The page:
But most importantly, like camp, you can be the real you, even if that you is a completely different you than the you usually presented to the world; in fact it’s highly encouraged.
Bonnaroo as a community-based festival seems built on the Rousseauian idea that man is inherently good and just needs to be given a safe place where he feels comfortable acting on those base, inherently good instincts.
“Everyone here wants you to have a great time,” a slightly rolling 21-year old named Sam said to the impromptu circle I had joined while waiting for Frank Ocean to go on late Saturday night. And he’s absolutely right. Not just in the way that people are more than willing to share a bottle of water or a joint with you, but in the way that everyone apologizes if they bump shoulders with you while walking and the way that lost cell phones and wallets end up in the Bonnaroo Lost & Found instead of strangers’ pockets.
There’s a real sense that we’re all in this together.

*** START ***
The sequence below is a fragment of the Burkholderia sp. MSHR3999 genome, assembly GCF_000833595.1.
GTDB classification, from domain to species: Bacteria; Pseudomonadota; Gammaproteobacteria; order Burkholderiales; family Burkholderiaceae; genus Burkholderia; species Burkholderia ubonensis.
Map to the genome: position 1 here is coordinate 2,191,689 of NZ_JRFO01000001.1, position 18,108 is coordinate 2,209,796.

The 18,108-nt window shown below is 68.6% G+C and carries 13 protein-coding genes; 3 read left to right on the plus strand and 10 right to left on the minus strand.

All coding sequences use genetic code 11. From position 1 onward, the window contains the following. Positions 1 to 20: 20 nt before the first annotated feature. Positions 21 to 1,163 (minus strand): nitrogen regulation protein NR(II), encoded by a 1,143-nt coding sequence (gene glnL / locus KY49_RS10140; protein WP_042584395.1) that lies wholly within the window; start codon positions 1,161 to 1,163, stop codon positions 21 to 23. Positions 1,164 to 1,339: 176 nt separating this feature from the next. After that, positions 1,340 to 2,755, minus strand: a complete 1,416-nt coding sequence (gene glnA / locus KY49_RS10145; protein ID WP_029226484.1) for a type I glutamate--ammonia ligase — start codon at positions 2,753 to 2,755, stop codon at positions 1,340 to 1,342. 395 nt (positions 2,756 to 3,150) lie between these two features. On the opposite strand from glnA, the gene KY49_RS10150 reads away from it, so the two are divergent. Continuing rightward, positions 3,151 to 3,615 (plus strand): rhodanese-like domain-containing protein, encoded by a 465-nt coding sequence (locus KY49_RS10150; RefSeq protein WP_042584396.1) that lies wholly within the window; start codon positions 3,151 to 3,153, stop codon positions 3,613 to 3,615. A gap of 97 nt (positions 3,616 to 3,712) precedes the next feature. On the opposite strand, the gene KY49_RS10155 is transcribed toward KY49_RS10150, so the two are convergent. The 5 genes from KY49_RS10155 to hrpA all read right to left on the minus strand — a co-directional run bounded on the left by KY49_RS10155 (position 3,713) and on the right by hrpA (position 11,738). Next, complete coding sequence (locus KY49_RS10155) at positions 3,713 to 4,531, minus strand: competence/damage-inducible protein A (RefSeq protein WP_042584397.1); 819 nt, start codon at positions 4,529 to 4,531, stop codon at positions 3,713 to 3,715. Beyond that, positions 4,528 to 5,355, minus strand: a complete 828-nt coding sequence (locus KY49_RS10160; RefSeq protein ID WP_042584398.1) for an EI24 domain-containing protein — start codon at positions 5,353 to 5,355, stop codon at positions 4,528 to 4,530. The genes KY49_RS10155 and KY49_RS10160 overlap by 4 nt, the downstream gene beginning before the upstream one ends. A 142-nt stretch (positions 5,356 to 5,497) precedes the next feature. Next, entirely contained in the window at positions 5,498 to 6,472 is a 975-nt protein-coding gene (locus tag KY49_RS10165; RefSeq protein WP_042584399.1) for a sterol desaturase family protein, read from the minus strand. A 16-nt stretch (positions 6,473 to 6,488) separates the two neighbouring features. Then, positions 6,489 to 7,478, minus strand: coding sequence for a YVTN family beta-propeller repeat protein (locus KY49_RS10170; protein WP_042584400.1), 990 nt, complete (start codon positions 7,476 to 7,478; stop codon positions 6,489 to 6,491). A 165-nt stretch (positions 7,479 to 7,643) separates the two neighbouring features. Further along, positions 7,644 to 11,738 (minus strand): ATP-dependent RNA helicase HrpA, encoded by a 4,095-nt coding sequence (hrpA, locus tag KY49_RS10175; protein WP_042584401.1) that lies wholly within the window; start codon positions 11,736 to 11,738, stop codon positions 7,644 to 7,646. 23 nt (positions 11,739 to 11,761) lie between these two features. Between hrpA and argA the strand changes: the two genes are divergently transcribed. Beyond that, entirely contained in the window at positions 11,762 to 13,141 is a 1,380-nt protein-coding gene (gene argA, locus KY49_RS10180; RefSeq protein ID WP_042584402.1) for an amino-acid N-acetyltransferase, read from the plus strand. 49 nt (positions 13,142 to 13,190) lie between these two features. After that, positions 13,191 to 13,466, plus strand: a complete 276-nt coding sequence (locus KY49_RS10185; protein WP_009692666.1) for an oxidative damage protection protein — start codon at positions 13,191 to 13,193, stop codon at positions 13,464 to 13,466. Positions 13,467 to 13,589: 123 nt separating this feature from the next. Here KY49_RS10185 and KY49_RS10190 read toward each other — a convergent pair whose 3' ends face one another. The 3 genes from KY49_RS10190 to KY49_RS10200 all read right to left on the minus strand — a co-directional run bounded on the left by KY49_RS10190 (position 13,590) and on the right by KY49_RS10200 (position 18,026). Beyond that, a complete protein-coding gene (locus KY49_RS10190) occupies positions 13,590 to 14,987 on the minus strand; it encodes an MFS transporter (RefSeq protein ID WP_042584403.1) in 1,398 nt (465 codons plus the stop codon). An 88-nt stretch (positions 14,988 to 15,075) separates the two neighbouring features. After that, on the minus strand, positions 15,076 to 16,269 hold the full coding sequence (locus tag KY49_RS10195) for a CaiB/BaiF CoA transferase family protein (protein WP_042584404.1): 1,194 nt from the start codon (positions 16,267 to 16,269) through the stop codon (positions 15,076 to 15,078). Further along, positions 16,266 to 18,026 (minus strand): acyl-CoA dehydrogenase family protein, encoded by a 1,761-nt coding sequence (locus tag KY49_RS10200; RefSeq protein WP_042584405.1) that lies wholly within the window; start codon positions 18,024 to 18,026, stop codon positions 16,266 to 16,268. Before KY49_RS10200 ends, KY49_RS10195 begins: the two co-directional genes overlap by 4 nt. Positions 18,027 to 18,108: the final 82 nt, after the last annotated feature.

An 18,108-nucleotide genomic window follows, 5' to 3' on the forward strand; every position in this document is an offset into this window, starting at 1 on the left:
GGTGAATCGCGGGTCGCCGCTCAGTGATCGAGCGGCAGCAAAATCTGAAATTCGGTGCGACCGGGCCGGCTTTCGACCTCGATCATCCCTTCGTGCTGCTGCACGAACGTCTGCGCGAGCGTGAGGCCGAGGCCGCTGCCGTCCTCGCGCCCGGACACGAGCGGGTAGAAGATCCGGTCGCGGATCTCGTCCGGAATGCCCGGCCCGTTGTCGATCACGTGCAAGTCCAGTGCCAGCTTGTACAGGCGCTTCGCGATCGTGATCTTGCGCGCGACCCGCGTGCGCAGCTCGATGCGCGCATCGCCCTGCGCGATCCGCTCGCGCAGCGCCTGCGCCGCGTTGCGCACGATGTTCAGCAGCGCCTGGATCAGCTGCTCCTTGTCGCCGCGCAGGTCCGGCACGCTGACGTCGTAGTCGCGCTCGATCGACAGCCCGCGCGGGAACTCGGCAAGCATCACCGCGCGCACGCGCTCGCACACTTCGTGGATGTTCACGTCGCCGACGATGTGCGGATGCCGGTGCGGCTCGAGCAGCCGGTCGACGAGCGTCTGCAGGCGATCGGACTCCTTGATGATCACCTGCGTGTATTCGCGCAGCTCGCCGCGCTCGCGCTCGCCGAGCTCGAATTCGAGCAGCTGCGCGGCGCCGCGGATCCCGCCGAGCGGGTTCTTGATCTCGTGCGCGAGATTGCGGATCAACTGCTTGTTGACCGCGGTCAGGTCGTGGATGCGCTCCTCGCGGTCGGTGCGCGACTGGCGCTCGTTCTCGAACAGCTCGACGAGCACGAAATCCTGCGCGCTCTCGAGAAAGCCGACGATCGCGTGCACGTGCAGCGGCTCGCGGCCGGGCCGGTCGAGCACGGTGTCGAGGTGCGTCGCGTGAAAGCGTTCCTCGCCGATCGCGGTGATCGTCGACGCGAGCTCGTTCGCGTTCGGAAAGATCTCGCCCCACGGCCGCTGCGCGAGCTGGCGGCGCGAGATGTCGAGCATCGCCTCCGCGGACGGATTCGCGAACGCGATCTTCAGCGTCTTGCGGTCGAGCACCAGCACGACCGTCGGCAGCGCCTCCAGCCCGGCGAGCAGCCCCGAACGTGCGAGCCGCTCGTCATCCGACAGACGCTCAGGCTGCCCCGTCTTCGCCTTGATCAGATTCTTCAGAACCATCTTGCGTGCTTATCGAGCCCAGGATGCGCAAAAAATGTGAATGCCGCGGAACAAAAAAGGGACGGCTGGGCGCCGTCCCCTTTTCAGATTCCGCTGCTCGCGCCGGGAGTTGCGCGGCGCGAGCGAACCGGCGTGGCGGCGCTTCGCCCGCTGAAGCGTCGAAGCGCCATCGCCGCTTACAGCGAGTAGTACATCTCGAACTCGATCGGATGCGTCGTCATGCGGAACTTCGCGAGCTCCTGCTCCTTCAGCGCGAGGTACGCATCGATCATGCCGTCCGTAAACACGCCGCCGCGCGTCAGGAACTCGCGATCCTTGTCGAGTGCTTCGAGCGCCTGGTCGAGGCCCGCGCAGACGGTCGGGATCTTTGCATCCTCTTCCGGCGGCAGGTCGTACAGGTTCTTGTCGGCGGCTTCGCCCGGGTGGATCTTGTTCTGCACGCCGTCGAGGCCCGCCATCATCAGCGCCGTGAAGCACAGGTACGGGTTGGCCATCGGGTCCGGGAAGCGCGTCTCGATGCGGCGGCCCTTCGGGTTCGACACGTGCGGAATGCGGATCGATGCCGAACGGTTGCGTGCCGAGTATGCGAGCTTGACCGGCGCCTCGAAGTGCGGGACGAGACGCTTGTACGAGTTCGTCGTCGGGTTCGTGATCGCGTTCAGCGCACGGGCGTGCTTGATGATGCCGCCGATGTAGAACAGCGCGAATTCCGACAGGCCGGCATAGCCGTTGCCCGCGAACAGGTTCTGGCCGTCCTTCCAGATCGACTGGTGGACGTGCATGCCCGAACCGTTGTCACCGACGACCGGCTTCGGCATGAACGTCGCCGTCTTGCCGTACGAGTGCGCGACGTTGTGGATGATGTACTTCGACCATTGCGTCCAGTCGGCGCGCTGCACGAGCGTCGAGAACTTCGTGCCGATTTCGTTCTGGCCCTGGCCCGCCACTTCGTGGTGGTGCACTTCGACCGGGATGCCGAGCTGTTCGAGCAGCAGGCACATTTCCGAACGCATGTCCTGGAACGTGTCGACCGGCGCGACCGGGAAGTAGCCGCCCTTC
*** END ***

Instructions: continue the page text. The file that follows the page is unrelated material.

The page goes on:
And sadly, it’s a pretty disorientingly unique thing to see strangers be so genuinely good to one another. But it’s also what makes Bonnaroo feel so magical; you’re completely out of your comfort zone, but it’s the most comforting feeling in the world.
Then of course there’s the music…
But let me say it again: it’s impossible to catch every act. One just has to accept that going in. Sometimes roller hockey is the same activity block as archery and sometimes The Flaming Lips, Frank Ocean, and the Skrillex Superjam featuring Damian Marley, Robby Krieger of The Doors, Janelle Monaee, Warpaint, Chance the Rapper, and surprise-guest Lauryn Hill are all on at the same time. C’est la Roo.
That just means you have to pick your must-see’s carefully.
For me, it was The Naked And Famous (one of the best band/time-of-day pairings of the weekend), Neutral Milk Hotel (winner of the Paul McCartney “I can’t believe I’m actually getting to see this!” award), Chance the Rapper (one hell of a showman who took full advantage of his lucky 2am slot), Bouncing Souls (best pit I’ve been in in years), and the NBA Finals Game 4*.
*Side note: Bonnaroo is actually one of the most fun places to watch an NBA or World Cup game. It’s on a huge screen, you’re surrounded by thousands of people, and there is nothing better than watching playoff basketball whilst stoned.
But then there’s the stuff you just allow yourself to stumble upon.
One of the most fun sets of my weekend was the rambunctiously poppy Louisiana band Royal Teeth’s performance at some tiny stage that Miller Lite and their I-wish-I-could-hate-you new logo sponsored. With a strong hour or so set, they helped wake up a captivated crowd, and even this writer’s calloused heart was forced to warm up to them after only a few songs.